January 20, 2014

Eating our way to the great banquet

Jane Yoder-Short wrote this column for the
Mennonite World Review, January 20 issue.
She attends the West Union Mennonite Church
in Parnell, Iowa, and formerly attended a church
where I served as pastor in Lafayette, Indiana.

Should one serve hummus to a hog farmer? Clashing food “shoulds” fill our conversations.
Yoder-Short
Yoder-Short
Mennonites are divided. Some of us refuse to eat meat; others raise meat. Some of us protest the size of chicken cages; others sort eggs from the cages. Some of us wouldn’t eat anything trucked over 100 miles; others make decisions based solely on price. Both sides can sound self-righteous.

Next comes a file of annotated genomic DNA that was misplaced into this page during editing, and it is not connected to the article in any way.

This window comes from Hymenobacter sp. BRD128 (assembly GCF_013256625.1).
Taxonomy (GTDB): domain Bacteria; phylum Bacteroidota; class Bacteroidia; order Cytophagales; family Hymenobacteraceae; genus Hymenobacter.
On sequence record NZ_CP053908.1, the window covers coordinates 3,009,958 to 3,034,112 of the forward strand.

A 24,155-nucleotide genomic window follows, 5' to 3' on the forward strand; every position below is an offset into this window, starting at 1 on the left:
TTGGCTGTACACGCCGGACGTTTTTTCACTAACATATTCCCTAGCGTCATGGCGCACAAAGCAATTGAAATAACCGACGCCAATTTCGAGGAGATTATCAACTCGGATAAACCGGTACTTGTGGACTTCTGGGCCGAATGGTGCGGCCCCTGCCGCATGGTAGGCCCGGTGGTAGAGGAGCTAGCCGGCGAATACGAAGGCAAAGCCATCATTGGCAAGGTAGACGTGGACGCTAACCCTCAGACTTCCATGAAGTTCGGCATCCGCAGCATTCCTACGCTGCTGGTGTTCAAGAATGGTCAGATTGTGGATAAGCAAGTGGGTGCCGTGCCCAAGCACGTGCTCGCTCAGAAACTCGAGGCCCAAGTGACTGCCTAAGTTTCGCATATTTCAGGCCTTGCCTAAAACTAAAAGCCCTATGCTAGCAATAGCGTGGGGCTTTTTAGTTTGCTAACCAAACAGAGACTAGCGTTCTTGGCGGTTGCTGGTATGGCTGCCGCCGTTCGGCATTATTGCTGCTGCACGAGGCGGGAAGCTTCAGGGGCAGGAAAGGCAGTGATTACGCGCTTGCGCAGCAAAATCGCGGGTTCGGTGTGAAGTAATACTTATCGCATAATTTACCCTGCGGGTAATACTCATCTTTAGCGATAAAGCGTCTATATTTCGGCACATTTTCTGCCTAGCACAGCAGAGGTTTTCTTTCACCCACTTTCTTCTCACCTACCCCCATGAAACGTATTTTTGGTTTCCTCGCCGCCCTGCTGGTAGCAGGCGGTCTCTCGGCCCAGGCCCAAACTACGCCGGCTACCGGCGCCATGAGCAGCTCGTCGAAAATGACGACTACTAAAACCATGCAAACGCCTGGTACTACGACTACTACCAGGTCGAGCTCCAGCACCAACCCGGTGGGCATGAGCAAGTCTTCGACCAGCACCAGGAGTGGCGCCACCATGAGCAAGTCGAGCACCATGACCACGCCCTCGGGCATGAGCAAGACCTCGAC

Whether we like it or not, our food habits are part of the global economy. Economic interests and ecological implications flavor our food choices. What we eat is not a simple choice.
Jesus lived before genetically modified olives, before pesticide-tinged lentils, before food-transporting trucks, before fish were tainted with mercury, before environmental degradation was a massive problem.
Jesus gives us no clear directives about food choices. If we want a model of a locavore, we should look to John the Baptist, who dined on locusts and wild honey.    Read more
- See more at: http://www.mennoworld.org/2014/1/20/eating-our-way-great-banquet/?page=1#sthash.f0omluSq.dpuf